PVC Debacle, Green Affordable Housing, Home Depot + Green Roofs, + Corporate Environmentalists (WIR)
- Hugging the Tree-huggers: Environmentalists at the Corporate Table – BusinessWeek article on why so many companies are suddenly linking up with eco-groups. Hint: Smart business.
- Enterprise Encourages Legislation to ‘Green’ Affordable Housing – Enterprise joins Congressmen Adam Smith (D-WA), Earl Blumenauer (D-OR), John Lewis (D-GA) and Wayne Gilchrest (R-MD) in support of legislation to "green" affordable housing by promoting energy efficiency, resource conservation and sustainable development in low-income communities across the country.
- The Home Depot Foundation Awards $300,000 Grant to Further Support Green Roof Development – Green Roofs for Healthy Cities (GRHC) and Earth Pledge (EP) are pleased to announce the receipt of a $300,000 grant from The Home Depot Foundation to support their combined efforts to advance the green roof industry in three key cities: Minneapolis, Atlanta, and Los Angeles.
- USGBC’s Technical and Scientific Advisory Committee Issues Final Report on PVC – The Technical and Scientific Advisory Committee (TSAC) of the USGBC issued its final report to USGBC’s LEED Steering Committee (LSC) on the technical and scientific basis for a PVC-related credit within the LEED® Green Building Rating System™. The report raises broader questions; LEED Steering Committee to decide next steps, policy agenda, and potential actions.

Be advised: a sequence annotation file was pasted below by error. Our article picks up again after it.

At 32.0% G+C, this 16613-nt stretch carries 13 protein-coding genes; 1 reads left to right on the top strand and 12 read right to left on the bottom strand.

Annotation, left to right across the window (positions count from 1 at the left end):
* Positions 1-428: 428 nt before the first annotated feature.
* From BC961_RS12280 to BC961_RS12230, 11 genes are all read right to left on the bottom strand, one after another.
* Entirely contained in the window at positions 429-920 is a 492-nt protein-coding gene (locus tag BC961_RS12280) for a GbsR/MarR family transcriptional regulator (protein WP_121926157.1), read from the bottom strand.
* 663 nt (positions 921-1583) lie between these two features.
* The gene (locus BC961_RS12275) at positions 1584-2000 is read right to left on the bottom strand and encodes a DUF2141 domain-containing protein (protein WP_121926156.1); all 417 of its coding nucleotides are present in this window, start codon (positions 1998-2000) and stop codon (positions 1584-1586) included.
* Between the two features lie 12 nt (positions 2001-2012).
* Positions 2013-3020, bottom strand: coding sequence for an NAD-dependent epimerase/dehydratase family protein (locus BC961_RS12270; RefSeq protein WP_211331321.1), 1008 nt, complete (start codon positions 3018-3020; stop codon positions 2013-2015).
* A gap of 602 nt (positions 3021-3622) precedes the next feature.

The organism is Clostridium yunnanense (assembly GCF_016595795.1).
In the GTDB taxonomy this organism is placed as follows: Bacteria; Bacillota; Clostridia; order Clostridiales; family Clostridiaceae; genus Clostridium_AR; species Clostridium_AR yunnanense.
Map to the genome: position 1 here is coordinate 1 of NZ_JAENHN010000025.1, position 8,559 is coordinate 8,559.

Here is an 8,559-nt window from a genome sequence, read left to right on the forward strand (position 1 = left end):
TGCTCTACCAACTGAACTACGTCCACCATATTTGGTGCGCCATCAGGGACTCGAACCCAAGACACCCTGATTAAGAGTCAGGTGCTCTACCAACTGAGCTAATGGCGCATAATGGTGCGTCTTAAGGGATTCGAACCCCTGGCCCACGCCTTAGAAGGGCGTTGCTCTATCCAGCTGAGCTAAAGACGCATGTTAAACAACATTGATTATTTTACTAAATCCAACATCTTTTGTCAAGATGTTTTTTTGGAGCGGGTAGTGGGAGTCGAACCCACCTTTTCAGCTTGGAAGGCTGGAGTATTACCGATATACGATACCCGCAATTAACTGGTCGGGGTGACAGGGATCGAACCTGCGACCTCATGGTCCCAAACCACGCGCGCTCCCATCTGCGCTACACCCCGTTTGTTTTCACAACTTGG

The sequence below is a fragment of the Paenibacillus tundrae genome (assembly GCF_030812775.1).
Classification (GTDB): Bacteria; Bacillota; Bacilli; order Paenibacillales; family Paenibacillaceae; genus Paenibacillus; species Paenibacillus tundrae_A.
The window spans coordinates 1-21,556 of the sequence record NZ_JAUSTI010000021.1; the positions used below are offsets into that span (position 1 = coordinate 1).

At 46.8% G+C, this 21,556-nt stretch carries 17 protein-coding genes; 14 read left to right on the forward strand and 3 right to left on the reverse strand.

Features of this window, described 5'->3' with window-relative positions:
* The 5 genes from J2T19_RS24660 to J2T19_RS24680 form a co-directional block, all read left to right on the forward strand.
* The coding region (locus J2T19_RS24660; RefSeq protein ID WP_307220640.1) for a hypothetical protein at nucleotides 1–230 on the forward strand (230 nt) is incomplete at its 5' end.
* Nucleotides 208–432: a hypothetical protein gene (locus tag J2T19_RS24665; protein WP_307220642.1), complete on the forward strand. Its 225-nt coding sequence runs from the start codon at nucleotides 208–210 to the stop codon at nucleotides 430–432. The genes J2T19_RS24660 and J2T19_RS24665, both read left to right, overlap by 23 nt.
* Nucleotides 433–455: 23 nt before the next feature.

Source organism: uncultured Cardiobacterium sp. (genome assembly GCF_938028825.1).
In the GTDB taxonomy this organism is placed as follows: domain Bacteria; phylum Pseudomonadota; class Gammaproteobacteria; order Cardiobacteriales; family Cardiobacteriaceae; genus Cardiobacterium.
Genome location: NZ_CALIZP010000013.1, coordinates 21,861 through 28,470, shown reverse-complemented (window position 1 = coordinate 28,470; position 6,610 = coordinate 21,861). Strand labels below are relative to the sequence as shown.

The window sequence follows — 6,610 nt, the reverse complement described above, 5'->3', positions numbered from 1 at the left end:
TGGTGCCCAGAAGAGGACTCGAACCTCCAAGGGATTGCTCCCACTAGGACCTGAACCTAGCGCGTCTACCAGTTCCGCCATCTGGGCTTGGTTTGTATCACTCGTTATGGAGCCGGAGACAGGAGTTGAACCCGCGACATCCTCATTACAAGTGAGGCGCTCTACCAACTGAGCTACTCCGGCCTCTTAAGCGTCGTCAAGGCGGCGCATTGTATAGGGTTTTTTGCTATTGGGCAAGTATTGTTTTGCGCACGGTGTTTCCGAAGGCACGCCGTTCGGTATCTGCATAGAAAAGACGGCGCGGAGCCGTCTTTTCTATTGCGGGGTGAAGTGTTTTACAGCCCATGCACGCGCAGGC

The existence of this struggle between PVC supporters and the USGBC suggests that PVC is not so green. If you lobby hard enough, throw enough money at the cause, and wear enough people down, you can win in our day and age. Generally speaking, people don’t stand up for what is right because doing so would require taking a visible position. Taking a position requires persistence, diligence, ethics, and uncompromising, unwaivering fortitude. So I ask, Mr. USGBC… do you have what it takes? I hope you can swim upstream on this one or your existence will be completely and utterly futile. If you can’t decide what’s green and what’s not, there is no need to certify buildings according to your ‘green’ standards. imho.